point counterpoint

I’ve got some bad news. The NHL players have been locked out and they’re not getting back into their dressing rooms for a long time. As a fan of the game, I almost asked hockey fans for a moment of silence in light of this sad fact. However, we will all have enough time for silence from October onwards when our reasons to cheer disappear.

The thing is, this lockout is anything but fresh news. Players were told as early as two years ago to prepare for the expiration of the collective bargaining agreement (CBA). And here we are, two years later, with league commissioner Gary Bettman and Bob Goodenow no closer on the key issue of player salaries. Goodenow refuses—and has convinced the players he represents to refuse—any limitations on their salaries. Bettman represents the beleaguered owners, whose profits have largely disappeared as league revenue has plummeted. From their perspective, it is essential that a link be established between league revenues and salary expenses.

It would be naïve but enticing to blame the lockout on these two stubborn, American-born lawyers, especially from the perspective of a Canadian fan. But, Bettman and Goodenow are mere representatives and the majority of the blame can only be leveled at the lackey players, or the “impoverished” owners.

I choose to put the owners in the penalty box over this one—and it’s not just because I think Ryan Smyth has a nice smile, although I know at least one person who does.

It’s easy to blame the players’ greed. They’re millionaires. Can’t they take a pay cut for the good of the game? In the end, they might have to; it’s just that I don’t have a lot of sympathy for the owners when they demand “cost certainty.”

After all, these owners are the same former leaders of industry and corporate bigwigs who decided to dole out huge sums of money to players without the same network television money that the NFL, NBA and MLB garner. Analysts have defended the owners with the argument that it’s a competitive environment, and for teams to be successful they must outbid one another for players. That’s true—but paying Bobby Holik $9.6 million is the business equivalent of offering $10,000 for a stapler.

The situation has spiraled out of control under the attentive eyes of the owners, while the players have continued to play and, in their spare time, listen to Goodenow.

The owners deserve the major misconduct for creating an untenable business and hockey environment. If they serve their time—and the players sacrifice a little—us fans will hopefully not have to pair up the letters NHL with CBA for a long time.

--Gordon Miller

It’s my contention that the blame for the moratorium on the National Hockey League’s season should fall squarely on the shoulders of the players, who have repeatedly stymied negotiations with their refusal to accept a salary cap.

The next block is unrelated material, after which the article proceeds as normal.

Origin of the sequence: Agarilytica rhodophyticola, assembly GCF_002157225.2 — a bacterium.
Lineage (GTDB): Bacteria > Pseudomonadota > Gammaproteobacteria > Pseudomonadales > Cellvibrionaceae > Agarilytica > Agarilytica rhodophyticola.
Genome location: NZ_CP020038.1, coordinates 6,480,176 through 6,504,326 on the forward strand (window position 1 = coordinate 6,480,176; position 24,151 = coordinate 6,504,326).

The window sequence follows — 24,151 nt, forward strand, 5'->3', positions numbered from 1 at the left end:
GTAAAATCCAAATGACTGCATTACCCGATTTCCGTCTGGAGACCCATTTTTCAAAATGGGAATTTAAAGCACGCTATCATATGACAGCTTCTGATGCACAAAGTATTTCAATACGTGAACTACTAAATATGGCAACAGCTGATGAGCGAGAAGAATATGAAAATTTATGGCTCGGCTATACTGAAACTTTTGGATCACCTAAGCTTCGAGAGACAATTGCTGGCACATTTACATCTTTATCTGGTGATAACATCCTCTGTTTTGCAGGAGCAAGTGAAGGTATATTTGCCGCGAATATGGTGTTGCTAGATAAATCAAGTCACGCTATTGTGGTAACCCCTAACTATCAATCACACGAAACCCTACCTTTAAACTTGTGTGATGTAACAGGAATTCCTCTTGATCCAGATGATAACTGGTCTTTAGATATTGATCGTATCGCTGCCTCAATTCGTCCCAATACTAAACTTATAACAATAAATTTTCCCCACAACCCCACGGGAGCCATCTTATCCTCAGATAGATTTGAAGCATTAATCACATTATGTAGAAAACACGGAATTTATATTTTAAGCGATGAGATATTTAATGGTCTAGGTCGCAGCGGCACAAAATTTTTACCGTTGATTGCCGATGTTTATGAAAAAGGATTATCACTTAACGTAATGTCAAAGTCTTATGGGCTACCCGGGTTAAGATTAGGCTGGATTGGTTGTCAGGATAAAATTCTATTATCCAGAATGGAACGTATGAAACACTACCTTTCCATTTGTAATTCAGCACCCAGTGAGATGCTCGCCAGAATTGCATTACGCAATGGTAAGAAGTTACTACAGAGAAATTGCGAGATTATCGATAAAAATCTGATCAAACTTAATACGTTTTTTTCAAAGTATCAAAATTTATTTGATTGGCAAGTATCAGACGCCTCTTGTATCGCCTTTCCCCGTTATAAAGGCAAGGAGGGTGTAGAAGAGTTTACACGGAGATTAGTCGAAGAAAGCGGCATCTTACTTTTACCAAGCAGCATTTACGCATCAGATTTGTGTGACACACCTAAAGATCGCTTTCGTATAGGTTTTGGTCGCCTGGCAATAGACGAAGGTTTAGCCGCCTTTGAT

A salary cap—for those of you who’ve been living under rocks or who couldn’t care less about hockey—is a hard and fast limit on a team’s spending. The players feel a hard salary cap means their salaries will be unjustly restricted.

But, such a constraint would give team owners cost certainty, another term that has been bandied about a great deal in the past few months. The owners would know precisely how much they’ll need to spend on their teams, and in turn, this could stop them from losing more and more money and having to fold.

The collective bargaining agreement that expired Sept. 15 has been used for the past 10 years and in that time, according to the NHL, teams have lost more than $1.8 billion US per year in total. In that same period, the average player salary has grown hugely from $733,000 US to $1.8 million US.

Players contend that less than half the players make that amount, and that the owners have overstated their yearly losses. But, the fact remains that you don’t hear about players living below the poverty line, and you do hear about teams having to fold and move due to lack of funds.

Loyalty to their teams seems to mean nothing to the players in their drive for unrestricted salaries. Would it really be so bad to receive only a few million dollars less, in order to keep your team where it is? To ensure there’s enough to go around for your teammates? To play a game that you love in front of fans who think you’re awesome?

Loyalty to the cities and fans of the NHL seems to mean very little to the players. The NHL has already laid off more than half of its employees, and the effects will soon spiral outwards through those directly affected by the stoppage including team bureaucrats, arena workers, hot dog vendors, as well as cities and businesses who depend on NHL revenues.

Make no mistake—the players refused to play just as surely as the owners locked them out. Steve Thomas, a long-time hero of mine and former Toronto Maple Leaf, lost my respect with the comment, “The whole NHLPA is very committed to a work stoppage.” Uh...thanks, Steve.

I’m hoping those words were taken out of context, or that I’ve misunderstood them. But, their implications are clear. The NHL’s players were totally prepared to stop playing in order to get what they want, and what they want are unlimited salaries. Well, I’d like a monkey, but that’s not really going to happen. I’ve learned to live with that sad fact; why can’t they?

--Megan Grittani-Livingston

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